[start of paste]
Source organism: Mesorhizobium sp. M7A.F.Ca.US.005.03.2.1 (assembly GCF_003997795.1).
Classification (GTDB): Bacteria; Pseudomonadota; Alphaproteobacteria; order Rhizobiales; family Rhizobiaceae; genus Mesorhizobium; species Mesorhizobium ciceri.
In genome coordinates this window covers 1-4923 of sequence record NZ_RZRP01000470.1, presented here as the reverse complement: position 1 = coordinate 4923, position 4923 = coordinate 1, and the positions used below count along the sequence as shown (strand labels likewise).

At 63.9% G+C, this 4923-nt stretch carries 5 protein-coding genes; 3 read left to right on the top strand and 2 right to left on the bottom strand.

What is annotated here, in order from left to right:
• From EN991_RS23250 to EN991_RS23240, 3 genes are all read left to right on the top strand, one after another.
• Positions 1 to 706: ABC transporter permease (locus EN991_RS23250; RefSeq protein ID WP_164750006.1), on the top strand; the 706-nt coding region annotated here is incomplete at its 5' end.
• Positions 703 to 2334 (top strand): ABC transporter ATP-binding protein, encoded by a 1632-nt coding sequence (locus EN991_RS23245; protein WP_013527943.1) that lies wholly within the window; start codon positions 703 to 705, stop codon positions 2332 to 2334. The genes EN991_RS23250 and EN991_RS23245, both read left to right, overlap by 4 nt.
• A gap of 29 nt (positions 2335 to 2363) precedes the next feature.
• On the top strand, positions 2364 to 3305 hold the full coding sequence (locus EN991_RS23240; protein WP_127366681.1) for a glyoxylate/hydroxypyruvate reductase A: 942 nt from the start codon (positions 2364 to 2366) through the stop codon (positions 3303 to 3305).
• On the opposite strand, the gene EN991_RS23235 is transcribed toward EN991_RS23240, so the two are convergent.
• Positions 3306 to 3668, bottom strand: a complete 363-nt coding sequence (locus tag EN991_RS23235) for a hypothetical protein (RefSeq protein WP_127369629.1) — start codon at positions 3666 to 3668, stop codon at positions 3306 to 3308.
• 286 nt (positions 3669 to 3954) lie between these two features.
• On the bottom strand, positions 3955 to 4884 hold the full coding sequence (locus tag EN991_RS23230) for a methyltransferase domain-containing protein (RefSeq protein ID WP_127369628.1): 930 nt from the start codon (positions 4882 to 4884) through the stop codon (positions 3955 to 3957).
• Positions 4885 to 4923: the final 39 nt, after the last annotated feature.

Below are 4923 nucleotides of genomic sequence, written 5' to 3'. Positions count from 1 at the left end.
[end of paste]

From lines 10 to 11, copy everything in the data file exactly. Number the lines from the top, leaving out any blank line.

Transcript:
• On the top strand, positions 2364 to 3305 hold the full coding sequence (locus EN991_RS23240; protein WP_127366681.1) for a glyoxylate/hydroxypyruvate reductase A: 942 nt from the start codon (positions 2364 to 2366) through the stop codon (positions 3303 to 3305).
• On the opposite strand, the gene EN991_RS23235 is transcribed toward EN991_RS23240, so the two are convergent.